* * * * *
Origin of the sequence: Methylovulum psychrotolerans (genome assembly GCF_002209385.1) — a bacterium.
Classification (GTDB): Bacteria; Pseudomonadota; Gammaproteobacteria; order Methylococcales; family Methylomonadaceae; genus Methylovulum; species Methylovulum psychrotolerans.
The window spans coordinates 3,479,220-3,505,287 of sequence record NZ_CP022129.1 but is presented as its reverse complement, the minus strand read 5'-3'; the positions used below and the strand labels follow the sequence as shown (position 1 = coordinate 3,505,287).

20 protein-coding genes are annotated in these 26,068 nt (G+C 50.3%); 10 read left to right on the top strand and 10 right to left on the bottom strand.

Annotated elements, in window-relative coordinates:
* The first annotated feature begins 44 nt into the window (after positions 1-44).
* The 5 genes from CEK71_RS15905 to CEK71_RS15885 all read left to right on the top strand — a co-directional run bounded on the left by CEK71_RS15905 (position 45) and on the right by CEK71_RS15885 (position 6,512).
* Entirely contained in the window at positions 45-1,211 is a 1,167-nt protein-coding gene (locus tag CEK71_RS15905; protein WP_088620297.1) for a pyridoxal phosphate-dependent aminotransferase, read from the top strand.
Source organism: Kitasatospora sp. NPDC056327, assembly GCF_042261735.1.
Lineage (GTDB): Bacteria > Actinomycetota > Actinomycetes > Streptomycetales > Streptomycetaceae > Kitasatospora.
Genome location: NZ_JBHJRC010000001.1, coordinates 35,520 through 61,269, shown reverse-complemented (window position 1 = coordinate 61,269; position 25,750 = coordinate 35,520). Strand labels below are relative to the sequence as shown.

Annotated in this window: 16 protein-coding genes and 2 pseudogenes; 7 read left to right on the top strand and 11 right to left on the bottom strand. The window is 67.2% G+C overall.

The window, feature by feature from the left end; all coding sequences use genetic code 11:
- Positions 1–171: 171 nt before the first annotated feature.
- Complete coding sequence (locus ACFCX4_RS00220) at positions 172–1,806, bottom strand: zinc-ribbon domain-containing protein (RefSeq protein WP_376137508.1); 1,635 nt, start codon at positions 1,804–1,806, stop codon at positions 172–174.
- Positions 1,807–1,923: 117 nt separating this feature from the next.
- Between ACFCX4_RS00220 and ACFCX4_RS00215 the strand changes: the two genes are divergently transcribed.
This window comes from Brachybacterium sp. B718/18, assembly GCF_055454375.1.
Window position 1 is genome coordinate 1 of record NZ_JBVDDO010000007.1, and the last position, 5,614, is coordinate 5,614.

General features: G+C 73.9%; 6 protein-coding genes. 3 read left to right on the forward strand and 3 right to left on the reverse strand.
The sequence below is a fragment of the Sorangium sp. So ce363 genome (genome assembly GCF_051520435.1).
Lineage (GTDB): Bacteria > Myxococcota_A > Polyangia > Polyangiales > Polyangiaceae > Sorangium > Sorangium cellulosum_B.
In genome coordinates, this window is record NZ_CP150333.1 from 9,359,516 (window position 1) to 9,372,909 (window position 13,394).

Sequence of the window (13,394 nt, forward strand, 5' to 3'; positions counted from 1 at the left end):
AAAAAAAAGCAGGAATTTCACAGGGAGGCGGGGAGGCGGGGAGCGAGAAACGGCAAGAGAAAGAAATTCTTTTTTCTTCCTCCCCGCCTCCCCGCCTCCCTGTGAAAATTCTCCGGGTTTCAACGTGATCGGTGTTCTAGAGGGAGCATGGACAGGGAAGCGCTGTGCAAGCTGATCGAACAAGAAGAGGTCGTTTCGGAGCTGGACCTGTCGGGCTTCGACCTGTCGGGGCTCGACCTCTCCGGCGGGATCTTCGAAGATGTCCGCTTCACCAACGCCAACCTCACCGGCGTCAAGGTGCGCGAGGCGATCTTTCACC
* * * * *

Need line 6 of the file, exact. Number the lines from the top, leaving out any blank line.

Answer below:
* The first annotated feature begins 44 nt into the window (after positions 1-44).